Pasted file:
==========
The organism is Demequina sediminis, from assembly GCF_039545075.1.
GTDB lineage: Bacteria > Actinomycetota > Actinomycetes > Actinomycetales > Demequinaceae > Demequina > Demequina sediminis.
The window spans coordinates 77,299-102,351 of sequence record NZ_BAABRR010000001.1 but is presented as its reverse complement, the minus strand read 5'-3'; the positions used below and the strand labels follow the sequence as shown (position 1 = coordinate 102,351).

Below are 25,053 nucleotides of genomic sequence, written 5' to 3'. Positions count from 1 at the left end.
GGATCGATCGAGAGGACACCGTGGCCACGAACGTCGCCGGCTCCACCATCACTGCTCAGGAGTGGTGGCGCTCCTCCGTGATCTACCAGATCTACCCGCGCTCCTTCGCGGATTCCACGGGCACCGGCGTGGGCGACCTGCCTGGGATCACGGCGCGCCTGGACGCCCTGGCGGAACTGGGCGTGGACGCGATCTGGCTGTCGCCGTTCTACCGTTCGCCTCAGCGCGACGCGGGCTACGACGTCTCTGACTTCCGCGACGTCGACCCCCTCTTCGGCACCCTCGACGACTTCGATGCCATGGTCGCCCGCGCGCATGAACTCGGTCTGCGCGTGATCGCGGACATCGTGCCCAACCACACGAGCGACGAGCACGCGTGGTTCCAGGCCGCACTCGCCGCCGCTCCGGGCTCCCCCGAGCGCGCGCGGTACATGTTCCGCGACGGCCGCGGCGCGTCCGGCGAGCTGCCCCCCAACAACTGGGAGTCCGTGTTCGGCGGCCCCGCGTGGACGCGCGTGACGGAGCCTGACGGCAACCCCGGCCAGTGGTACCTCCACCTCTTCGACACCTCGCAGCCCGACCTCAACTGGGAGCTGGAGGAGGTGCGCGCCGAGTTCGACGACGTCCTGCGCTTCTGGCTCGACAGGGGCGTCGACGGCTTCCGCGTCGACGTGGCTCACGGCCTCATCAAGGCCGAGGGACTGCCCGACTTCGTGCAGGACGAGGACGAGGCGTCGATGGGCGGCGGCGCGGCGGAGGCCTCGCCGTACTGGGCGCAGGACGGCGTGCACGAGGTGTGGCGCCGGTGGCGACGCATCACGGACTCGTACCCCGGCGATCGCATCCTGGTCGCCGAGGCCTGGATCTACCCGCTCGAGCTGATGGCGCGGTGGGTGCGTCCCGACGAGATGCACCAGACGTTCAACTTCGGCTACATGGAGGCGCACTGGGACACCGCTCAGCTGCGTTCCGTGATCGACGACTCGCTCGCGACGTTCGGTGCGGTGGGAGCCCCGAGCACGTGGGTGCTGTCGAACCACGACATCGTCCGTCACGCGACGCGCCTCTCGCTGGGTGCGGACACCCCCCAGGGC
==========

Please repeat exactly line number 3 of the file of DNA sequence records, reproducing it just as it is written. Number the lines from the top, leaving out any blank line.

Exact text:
The window spans coordinates 77,299-102,351 of sequence record NZ_BAABRR010000001.1 but is presented as its reverse complement, the minus strand read 5'-3'; the positions used below and the strand labels follow the sequence as shown (position 1 = coordinate 102,351).